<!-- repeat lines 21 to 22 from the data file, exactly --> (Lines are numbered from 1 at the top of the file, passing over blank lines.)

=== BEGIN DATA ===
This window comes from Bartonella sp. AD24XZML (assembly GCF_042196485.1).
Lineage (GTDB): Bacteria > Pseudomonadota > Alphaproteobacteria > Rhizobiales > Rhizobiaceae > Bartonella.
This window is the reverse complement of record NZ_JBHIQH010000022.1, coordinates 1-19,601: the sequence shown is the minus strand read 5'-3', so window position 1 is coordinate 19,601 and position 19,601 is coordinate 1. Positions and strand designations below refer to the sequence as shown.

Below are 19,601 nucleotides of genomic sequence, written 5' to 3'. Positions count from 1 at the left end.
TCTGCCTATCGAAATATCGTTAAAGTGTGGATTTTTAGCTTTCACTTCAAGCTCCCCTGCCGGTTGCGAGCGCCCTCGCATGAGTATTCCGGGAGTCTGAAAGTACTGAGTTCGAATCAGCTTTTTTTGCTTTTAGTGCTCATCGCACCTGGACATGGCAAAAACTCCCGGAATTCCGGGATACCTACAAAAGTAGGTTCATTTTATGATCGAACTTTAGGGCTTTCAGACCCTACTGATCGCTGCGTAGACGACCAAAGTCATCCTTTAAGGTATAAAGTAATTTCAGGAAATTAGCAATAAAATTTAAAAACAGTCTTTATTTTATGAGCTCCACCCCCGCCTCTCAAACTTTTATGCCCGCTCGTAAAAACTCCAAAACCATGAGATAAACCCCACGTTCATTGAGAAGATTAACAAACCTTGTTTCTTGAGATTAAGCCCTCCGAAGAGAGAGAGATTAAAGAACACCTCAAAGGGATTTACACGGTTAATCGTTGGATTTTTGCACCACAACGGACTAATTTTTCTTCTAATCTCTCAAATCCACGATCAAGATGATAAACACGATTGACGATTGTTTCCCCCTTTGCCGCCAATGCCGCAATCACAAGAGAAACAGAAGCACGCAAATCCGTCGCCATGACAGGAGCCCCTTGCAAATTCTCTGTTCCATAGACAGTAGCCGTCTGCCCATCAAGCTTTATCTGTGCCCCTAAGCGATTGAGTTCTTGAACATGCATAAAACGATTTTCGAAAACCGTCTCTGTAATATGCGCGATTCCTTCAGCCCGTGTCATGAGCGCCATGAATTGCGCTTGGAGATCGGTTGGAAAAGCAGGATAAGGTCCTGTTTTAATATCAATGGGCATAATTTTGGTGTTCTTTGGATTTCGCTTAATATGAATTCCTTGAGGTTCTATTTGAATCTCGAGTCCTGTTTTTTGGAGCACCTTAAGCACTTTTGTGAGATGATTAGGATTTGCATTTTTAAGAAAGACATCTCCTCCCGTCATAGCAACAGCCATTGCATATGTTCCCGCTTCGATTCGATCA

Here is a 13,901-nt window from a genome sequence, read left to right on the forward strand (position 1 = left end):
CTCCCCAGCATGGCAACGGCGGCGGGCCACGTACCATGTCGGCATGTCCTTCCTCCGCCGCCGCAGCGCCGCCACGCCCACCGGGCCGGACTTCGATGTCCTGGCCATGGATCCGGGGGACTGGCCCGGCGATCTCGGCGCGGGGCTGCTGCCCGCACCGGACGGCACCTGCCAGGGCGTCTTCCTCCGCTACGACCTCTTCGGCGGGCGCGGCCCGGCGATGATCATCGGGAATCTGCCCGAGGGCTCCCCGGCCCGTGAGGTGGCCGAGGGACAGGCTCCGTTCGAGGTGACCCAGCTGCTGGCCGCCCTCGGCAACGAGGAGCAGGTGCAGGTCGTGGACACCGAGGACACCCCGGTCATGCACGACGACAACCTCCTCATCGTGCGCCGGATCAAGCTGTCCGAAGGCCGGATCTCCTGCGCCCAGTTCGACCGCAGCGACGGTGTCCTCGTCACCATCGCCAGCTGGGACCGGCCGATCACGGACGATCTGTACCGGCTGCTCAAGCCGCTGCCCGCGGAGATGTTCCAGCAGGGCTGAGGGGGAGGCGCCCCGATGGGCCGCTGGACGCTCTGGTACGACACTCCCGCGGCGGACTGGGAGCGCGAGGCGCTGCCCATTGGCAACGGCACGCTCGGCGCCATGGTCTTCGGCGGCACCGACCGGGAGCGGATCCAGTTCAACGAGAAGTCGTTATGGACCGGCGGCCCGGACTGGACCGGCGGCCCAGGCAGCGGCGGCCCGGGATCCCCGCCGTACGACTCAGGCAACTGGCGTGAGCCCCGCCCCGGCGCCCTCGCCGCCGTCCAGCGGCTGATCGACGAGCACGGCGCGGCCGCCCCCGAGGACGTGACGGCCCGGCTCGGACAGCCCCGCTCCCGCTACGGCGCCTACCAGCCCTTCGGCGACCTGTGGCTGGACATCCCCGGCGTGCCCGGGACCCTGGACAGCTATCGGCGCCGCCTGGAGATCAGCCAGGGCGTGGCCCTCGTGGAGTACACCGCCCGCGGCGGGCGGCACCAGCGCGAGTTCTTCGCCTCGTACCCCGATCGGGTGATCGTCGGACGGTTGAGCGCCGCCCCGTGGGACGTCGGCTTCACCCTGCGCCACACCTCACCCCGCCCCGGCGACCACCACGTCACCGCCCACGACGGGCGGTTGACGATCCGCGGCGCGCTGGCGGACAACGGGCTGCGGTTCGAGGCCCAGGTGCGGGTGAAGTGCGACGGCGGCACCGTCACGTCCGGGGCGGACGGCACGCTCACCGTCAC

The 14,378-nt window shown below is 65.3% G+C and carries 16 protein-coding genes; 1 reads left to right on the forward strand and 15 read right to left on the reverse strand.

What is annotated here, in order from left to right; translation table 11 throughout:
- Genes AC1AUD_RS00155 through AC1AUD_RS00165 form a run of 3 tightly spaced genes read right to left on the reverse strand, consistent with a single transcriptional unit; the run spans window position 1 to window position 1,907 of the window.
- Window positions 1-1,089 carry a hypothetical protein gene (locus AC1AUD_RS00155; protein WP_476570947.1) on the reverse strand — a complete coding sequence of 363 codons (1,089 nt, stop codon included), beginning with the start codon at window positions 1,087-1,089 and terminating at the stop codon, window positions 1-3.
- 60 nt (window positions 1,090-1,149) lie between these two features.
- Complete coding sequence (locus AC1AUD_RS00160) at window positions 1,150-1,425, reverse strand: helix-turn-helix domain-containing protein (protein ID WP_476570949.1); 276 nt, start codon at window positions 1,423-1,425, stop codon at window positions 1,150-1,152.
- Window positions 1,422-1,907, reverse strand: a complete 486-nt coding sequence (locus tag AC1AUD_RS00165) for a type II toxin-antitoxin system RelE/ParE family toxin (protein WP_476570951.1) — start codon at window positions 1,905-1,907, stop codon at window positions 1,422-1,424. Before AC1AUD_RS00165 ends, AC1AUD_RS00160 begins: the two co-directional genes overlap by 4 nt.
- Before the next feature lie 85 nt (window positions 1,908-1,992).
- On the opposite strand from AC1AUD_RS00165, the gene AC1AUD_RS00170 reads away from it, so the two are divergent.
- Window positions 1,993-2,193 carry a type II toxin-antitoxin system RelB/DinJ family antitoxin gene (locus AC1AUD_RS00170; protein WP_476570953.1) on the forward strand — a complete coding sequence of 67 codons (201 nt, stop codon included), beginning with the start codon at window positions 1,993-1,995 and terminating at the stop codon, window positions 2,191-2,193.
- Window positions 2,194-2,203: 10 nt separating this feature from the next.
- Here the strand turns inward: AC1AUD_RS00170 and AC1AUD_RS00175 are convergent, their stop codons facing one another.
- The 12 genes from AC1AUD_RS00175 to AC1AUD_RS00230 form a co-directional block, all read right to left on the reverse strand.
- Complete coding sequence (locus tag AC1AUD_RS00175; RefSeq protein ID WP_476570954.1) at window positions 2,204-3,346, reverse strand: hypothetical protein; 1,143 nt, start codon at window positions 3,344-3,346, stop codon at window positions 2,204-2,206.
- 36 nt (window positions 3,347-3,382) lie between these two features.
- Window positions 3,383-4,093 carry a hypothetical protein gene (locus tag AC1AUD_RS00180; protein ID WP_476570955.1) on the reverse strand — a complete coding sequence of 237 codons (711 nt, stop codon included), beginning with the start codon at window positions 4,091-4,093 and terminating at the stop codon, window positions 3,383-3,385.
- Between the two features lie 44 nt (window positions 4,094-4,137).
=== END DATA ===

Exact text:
- Complete coding sequence (locus tag AC1AUD_RS00175; RefSeq protein ID WP_476570954.1) at window positions 2,204-3,346, reverse strand: hypothetical protein; 1,143 nt, start codon at window positions 3,344-3,346, stop codon at window positions 2,204-2,206.
- 36 nt (window positions 3,347-3,382) lie between these two features.